Forrester Maureen (Kathleen Stewart)
Forrester Maureen (Kathleen Stewart)
Forrester, Maureen (Kathleen Stewart),
outstanding Canadian contralto; b. Montreal, July 25, 1930. She studied piano and sang in Montreal church choirs. At 16, she began vocal training with Sally Martin in Montreal; at 19, she became a student of Frank Rowe; at 20, she found a mentor in Bernard Diamant, with whom she continued to work for over a decade; she also had lessons with Michael Raucheisen in Berlin in 1955. On Dec. 8, 1951, she made her professional debut in Elgar’s The Music Makers with the Montreal Elgar Choir. Her recital debut followed in Montreal on March 29, 1953. On Feb. 14, 1955, she made her European debut in a recital at the Salle Gaveau in Paris, and then toured throughout Europe. She made her N.Y. debut at Town Hall on Nov. 12, 1956. Her extraordinary success as a soloist in Mahler’s 2nd Sym. with Bruno Walter and theN.Y Phil, on Feb. 17, 1957, set the course of a brilliant international career as a concert artist. In subsequent years, she appeared as a soloist with most of the principal conductors and orchs. of the world, and also gave numerous recitals. From 1965 to 1974 she was a member of the Bach Aria Group in N.Y., and also served as chairman of the voice dept. at the Philadelphia Musical Academy (1966–71). She also began to give increasing attention to opera. On May 28, 1962, she made her Toronto stage debut as Gluck’s Orfeo. In 1963 she appeared as Brangane at the Teatro Colon in Buenos Aires. She made her U.S. stage debut as Cornelia in Handel’s Julius Caesar at the N.Y. City Opera on Sept. 27, 1966. On Feb. 10, 1975, she made her Metropolitan Opera debut in N.Y. as Erda in Das Rheingold. In 1982 she appeared as Madame de la Haltiere in Massenet’s Cendrillon at the San Francisco Opera. In 1990 she made her debut at Milan’s La Scala as the Countess in The Queen of Spades. From 1983 to 1988 she was chairperson of the Canada Council, and from 1986 to 1990 she was chancellor of Wilfrid Laurier Univ. She received over 30 honorary doctorates. In 1967 she was made a Companion of the Order of Canada and in 1990 received the Order of Ontario. With M. MacDonald, she wrote Out of Character: A Memoir (Toronto, 1986). In spite of her later success in opera, Forrester’s reputation was first and foremost that of a remarkable interpreter of solo works with orch., oratorio, and Lieder.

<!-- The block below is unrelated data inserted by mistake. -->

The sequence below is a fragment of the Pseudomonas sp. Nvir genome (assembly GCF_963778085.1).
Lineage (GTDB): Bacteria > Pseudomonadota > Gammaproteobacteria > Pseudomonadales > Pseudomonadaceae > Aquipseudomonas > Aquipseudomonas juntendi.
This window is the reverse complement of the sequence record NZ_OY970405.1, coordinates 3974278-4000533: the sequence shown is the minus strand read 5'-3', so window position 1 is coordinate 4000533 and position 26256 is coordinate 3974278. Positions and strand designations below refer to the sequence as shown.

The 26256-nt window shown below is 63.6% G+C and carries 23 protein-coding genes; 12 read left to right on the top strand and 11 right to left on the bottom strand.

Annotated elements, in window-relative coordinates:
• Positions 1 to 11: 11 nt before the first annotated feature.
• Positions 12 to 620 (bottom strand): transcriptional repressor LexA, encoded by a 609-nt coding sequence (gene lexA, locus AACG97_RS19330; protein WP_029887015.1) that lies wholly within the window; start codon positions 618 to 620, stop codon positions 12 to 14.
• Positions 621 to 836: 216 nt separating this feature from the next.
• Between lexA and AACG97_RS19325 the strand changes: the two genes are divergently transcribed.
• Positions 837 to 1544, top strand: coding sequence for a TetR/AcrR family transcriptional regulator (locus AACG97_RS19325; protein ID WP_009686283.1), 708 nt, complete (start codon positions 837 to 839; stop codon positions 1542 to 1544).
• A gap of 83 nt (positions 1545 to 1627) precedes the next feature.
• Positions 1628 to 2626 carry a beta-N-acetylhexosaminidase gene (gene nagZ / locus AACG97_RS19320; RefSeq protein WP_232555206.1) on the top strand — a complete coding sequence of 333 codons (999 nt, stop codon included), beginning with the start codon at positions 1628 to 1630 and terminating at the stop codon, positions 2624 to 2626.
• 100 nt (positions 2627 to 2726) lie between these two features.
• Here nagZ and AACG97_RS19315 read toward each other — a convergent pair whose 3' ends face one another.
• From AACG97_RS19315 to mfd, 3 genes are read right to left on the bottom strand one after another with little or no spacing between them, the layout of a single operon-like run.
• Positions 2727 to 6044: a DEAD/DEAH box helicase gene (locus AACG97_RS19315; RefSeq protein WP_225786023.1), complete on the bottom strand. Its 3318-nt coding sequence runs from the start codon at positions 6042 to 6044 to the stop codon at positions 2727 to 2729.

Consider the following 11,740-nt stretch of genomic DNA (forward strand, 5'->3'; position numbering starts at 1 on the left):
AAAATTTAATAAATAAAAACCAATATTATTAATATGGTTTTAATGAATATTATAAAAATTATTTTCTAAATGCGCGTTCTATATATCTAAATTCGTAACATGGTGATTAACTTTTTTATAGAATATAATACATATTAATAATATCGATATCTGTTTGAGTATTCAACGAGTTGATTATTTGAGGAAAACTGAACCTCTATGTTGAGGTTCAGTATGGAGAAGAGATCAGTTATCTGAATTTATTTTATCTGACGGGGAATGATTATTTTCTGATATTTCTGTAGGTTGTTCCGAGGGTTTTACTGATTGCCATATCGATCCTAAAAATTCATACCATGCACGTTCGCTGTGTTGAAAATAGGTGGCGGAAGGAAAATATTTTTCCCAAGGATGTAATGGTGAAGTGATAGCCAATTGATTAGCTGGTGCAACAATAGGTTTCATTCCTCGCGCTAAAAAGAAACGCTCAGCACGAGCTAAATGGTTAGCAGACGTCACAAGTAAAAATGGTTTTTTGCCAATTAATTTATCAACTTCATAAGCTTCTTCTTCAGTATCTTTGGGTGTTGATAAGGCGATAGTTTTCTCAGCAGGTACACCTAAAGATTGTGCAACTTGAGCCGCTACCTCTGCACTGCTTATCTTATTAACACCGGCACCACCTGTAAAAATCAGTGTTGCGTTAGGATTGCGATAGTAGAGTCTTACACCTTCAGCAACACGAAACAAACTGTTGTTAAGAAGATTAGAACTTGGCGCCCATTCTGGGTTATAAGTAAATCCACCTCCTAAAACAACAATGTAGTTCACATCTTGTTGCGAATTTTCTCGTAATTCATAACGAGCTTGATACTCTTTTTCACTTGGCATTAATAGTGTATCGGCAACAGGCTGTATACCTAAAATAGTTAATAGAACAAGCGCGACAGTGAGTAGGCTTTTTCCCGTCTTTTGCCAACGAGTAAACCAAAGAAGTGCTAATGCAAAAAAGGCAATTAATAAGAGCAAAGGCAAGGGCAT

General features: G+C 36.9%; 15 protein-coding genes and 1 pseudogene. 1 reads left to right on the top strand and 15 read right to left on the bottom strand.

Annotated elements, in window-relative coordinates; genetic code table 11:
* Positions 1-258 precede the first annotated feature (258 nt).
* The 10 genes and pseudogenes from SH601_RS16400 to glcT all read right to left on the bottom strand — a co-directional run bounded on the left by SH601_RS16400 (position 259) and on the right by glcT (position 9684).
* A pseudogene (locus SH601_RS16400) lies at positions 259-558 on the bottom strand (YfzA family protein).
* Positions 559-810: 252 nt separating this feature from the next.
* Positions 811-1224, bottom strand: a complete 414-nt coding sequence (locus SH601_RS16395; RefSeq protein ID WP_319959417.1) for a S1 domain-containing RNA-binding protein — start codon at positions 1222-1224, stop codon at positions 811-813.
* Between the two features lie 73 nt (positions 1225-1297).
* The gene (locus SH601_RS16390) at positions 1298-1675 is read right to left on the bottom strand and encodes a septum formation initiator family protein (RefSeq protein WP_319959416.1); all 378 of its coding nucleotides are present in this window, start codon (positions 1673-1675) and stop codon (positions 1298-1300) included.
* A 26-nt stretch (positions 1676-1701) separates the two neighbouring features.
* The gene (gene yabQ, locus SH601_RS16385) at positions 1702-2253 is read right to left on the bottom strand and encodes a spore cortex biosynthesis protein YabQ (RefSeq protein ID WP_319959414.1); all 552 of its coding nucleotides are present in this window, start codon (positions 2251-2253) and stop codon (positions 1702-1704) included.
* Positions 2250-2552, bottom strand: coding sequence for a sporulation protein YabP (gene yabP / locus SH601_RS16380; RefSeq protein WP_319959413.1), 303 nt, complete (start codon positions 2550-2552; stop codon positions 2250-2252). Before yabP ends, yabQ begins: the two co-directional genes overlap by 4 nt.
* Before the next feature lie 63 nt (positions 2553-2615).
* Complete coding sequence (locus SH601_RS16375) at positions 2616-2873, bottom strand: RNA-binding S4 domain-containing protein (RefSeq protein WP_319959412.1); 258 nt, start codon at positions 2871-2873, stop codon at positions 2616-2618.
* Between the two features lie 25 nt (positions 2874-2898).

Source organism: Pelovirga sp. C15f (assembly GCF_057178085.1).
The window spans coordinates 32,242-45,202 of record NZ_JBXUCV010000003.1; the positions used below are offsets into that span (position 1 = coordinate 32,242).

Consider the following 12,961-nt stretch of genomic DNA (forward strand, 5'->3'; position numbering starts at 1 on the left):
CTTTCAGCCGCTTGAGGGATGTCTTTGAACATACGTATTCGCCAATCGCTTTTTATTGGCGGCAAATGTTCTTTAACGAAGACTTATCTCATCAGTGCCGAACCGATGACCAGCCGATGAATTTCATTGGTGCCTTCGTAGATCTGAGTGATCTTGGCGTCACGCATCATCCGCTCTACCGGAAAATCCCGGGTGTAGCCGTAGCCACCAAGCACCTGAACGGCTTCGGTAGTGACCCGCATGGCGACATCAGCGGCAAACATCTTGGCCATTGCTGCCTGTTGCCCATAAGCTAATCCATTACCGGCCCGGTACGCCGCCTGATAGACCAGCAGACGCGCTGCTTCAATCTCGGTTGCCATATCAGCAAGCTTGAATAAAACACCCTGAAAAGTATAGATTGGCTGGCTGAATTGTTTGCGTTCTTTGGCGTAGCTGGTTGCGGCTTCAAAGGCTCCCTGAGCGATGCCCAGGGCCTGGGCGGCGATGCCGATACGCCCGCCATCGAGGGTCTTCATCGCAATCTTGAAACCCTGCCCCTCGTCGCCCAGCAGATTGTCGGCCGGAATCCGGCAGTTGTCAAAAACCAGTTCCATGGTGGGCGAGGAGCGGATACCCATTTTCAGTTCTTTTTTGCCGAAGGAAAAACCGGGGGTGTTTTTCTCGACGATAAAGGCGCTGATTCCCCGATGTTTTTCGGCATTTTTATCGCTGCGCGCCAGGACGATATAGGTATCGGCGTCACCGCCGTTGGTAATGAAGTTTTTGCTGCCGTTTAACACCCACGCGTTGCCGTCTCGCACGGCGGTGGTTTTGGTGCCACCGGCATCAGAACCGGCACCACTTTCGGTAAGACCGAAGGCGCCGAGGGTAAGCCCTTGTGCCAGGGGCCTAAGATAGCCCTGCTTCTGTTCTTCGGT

—Nicolas Slonimsky/Laura Kuhn/Dennis McIntire
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